So, am I sorry that I took my kid out of private school and put him in public?
Nope. There was something about the influence of private schools that I just did not want on my son. And I myself couldn’t take the scene.
One balmy evening last summer I was having a chat with the mother of one of my son’s friends. We were talking about choosing middle schools. This very well-intentioned woman was trying to convince me that I should consider sending Jack to a private school. “It’s not about you,” she said, “it’s about what is best for him.” I didn’t really feel like arguing with her at that moment – warm summer evenings are too rare for us San Franciscans for me to want to waste it arguing a point. So I nodded as I nursed a cold beer. But I think she was wrong on two accounts: It is about me too, first. And second, I’m not sure what is “best” for my son is what is easiest.
The decision of where my kid goes to school is about me in a number of ways. The most important one has to do with the question of values. There’s no question that we transmit our values to our kids – who can deny or renounce that? We can’t put who we are on hold when we have kids. I don’t value people based on their income, skin color, or their sense of entitlement. What I value is openness and toleration and a certain degree of humility. What I especially value is people feeling free to be who they are, instead of being cowed into submission or uncomfortable in their skins trying to live by others’ standards. I find this sense of freedom more among public school people than private school.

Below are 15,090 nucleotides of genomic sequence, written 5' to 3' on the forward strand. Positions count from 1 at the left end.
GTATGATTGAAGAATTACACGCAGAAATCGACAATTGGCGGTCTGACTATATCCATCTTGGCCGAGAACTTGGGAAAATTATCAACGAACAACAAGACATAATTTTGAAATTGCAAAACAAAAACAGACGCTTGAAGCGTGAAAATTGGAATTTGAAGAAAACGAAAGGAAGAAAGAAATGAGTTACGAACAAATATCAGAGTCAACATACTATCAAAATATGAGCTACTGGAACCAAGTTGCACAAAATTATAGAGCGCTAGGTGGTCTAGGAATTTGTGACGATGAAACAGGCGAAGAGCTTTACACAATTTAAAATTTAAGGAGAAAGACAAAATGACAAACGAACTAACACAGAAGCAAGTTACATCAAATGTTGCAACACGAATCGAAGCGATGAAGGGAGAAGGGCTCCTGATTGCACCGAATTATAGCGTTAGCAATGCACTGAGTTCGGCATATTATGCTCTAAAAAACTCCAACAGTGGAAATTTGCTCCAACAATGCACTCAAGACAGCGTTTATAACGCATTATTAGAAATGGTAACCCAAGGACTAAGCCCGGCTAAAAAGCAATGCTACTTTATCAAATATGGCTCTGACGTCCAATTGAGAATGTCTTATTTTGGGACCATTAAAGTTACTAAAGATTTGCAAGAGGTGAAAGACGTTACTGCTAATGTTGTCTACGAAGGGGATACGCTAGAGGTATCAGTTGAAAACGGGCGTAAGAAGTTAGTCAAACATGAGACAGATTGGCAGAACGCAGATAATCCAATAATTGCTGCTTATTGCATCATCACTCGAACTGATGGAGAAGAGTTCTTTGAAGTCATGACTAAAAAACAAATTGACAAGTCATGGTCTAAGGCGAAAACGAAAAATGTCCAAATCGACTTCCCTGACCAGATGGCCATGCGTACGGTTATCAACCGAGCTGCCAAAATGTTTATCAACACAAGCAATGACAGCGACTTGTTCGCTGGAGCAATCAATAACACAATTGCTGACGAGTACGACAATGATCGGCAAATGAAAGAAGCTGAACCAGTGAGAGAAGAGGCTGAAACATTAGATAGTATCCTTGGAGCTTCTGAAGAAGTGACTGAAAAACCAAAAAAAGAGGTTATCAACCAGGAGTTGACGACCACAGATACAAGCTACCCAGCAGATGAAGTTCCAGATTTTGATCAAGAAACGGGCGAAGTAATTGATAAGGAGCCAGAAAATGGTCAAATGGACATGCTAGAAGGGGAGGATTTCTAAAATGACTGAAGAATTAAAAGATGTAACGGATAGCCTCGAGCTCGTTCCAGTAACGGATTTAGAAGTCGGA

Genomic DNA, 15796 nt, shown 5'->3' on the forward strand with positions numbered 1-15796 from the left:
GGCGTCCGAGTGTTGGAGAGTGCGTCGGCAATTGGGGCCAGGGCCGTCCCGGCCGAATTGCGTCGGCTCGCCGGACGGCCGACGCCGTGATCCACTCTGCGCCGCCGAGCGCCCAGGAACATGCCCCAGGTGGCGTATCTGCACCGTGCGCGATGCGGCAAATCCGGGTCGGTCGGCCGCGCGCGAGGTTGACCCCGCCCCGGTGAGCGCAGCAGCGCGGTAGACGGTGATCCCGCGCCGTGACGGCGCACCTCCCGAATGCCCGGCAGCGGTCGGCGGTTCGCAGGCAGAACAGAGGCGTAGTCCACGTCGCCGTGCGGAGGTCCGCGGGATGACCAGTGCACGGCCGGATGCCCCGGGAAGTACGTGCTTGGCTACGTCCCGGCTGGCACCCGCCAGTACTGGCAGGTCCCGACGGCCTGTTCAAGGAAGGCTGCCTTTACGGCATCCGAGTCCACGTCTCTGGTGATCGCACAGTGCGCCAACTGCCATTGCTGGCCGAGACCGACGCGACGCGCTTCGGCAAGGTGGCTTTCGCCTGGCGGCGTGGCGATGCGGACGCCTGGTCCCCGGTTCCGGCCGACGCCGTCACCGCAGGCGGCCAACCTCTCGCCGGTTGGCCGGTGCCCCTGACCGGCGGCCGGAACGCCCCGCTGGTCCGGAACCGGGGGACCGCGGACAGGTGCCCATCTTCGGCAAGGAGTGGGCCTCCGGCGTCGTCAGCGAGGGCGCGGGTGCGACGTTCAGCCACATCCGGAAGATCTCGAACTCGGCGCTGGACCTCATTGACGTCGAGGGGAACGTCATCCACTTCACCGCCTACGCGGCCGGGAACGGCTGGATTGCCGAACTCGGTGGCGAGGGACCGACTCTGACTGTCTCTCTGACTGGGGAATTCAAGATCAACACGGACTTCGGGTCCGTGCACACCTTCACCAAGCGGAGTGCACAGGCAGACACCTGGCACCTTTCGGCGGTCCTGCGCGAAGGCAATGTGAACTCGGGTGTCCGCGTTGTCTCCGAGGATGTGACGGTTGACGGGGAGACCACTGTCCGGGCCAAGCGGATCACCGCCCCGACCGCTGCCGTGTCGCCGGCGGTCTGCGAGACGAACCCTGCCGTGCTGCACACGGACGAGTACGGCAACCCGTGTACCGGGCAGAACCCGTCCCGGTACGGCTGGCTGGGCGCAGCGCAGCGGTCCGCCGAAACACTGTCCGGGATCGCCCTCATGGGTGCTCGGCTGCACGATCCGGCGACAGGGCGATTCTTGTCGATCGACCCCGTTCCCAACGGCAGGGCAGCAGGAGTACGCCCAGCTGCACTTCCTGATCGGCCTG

And the question of what’s best for my kid… The funny thing is that a few years ago the husband of this very woman had said something that I always quoted. When they had taken their kids out of public school to put them in private he was not overjoyed about it. “I want them to grow up with some street smarts,” he had grumbled. I had identified with this comment. I definitely want my son to pick up street smarts too. I don’t want him to grow up in an insulated and protected environment that not only shuts out anybody who is not privileged enough to afford it but never challenges you with facing the not-so-pretty sides of society.
What do I mean by street smarts? I mean being able to think fast on your feet and rely on your own resources – and not social privileges – to survive and prosper. I think functioning in a democratic society requires street smarts. And like all aspects of a democratic society this requirement can either encourage personal merit or teach you to hustle unscrupulously. The choice is yours – and, again, it’s a question of values. A dog-eat-dog mentality certainly has its own rewards, but how important are those rewards to you?
In other words, it’s up to you to teach your kid to become self-reliant and develop personal merit – or sic him, as it were, on to other dogs in pursuit of bones succulent with fresh flesh and blood? (I suppose you can detect my own values here!) Forgive me for getting a little cynical, but I sensed that private schools engage in dog-eat-dog mechanisms through their screening. Then they leave their children and “communities” to pretend there’s an even playing field out there and hustling is beneath them. (And of course this service costs some money.)
I think you’re not a swimmer until you can swim in choppy waters.
Then there is the question of what’s interesting. I find diversity – real diversity – far more interesting than homogeneity with some color thrown in. In public school you encounter lots of people who not are only different from each other, but different from you. To the extent that children get socialized in school, there’s a lot more to discover and learn – and maybe, possibly, appreciate and enjoy?
This is the long explanation. The shorter one is this:
Early on I got the hunch that my kid was not going to much like school. So I figured, if school is going to be an unhappy experience why pay tens of thousands of dollars for it?!